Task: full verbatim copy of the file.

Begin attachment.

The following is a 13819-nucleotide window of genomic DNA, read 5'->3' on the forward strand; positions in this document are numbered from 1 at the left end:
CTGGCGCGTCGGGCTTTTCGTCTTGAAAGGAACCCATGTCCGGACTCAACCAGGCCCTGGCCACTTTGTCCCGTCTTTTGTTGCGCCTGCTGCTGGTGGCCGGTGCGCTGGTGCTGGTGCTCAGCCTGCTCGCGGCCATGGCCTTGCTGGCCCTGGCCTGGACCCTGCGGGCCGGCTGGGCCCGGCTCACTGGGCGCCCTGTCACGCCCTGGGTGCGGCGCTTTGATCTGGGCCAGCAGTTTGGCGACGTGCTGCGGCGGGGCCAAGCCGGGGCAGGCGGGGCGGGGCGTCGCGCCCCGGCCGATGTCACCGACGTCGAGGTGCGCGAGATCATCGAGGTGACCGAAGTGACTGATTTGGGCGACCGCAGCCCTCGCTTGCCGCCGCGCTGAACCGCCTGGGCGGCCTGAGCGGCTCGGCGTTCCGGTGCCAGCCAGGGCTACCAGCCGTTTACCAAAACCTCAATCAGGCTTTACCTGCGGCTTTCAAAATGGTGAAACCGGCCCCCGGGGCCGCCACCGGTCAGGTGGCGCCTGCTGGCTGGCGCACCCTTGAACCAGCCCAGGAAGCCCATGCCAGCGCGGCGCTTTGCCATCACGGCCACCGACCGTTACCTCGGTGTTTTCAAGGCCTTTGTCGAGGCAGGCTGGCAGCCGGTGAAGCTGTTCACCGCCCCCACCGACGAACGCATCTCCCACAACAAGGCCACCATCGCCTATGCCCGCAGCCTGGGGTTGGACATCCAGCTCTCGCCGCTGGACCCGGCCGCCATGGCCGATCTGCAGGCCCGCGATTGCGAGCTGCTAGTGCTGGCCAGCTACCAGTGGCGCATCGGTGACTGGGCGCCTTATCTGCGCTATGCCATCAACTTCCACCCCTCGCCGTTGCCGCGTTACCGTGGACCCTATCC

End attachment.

The following is a 13819-nucleotide window of genomic DNA, read 5'->3' on the forward strand; positions in this document are numbered from 1 at the left end:
CTGGCGCGTCGGGCTTTTCGTCTTGAAAGGAACCCATGTCCGGACTCAACCAGGCCCTGGCCACTTTGTCCCGTCTTTTGTTGCGCCTGCTGCTGGTGGCCGGTGCGCTGGTGCTGGTGCTCAGCCTGCTCGCGGCCATGGCCTTGCTGGCCCTGGCCTGGACCCTGCGGGCCGGCTGGGCCCGGCTCACTGGGCGCCCTGTCACGCCCTGGGTGCGGCGCTTTGATCTGGGCCAGCAGTTTGGCGACGTGCTGCGGCGGGGCCAAGCCGGGGCAGGCGGGGCGGGGCGTCGCGCCCCGGCCGATGTCACCGACGTCGAGGTGCGCGAGATCATCGAGGTGACCGAAGTGACTGATTTGGGCGACCGCAGCCCTCGCTTGCCGCCGCGCTGAACCGCCTGGGCGGCCTGAGCGGCTCGGCGTTCCGGTGCCAGCCAGGGCTACCAGCCGTTTACCAAAACCTCAATCAGGCTTTACCTGCGGCTTTCAAAATGGTGAAACCGGCCCCCGGGGCCGCCACCGGTCAGGTGGCGCCTGCTGGCTGGCGCACCCTTGAACCAGCCCAGGAAGCCCATGCCAGCGCGGCGCTTTGCCATCACGGCCACCGACCGTTACCTCGGTGTTTTCAAGGCCTTTGTCGAGGCAGGCTGGCAGCCGGTGAAGCTGTTCACCGCCCCCACCGACGAACGCATCTCCCACAACAAGGCCACCATCGCCTATGCCCGCAGCCTGGGGTTGGACATCCAGCTCTCGCCGCTGGACCCGGCCGCCATGGCCGATCTGCAGGCCCGCGATTGCGAGCTGCTAGTGCTGGCCAGCTACCAGTGGCGCATCGGTGACTGGGCGCCTTATCTGCGCTATGCCATCAACTTCCACCCCTCGCCGTTGCCGCGTTACCGTGGACCCTATCC